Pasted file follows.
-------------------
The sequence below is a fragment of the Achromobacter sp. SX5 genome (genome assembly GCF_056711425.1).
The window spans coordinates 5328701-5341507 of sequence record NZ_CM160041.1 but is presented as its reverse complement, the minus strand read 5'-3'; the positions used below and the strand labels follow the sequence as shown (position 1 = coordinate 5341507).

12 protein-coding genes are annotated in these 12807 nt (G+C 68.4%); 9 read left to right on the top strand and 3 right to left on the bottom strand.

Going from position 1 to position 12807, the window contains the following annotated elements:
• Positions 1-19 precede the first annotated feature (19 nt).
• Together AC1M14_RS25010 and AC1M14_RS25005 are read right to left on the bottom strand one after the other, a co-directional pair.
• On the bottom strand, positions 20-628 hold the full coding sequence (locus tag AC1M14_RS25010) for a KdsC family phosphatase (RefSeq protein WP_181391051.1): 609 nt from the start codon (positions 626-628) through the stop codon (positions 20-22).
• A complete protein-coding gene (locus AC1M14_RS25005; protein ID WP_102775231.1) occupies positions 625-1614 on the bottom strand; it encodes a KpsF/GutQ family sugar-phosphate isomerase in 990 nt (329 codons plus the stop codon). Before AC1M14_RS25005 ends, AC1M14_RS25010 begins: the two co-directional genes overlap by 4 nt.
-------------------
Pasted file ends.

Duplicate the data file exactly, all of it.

The sequence below is a fragment of the Achromobacter sp. SX5 genome (genome assembly GCF_056711425.1).
The window spans coordinates 5328701-5341507 of sequence record NZ_CM160041.1 but is presented as its reverse complement, the minus strand read 5'-3'; the positions used below and the strand labels follow the sequence as shown (position 1 = coordinate 5341507).

12 protein-coding genes are annotated in these 12807 nt (G+C 68.4%); 9 read left to right on the top strand and 3 right to left on the bottom strand.

Going from position 1 to position 12807, the window contains the following annotated elements:
• Positions 1-19 precede the first annotated feature (19 nt).
• Together AC1M14_RS25010 and AC1M14_RS25005 are read right to left on the bottom strand one after the other, a co-directional pair.
• On the bottom strand, positions 20-628 hold the full coding sequence (locus tag AC1M14_RS25010) for a KdsC family phosphatase (RefSeq protein WP_181391051.1): 609 nt from the start codon (positions 626-628) through the stop codon (positions 20-22).
• A complete protein-coding gene (locus AC1M14_RS25005; protein ID WP_102775231.1) occupies positions 625-1614 on the bottom strand; it encodes a KpsF/GutQ family sugar-phosphate isomerase in 990 nt (329 codons plus the stop codon). Before AC1M14_RS25005 ends, AC1M14_RS25010 begins: the two co-directional genes overlap by 4 nt.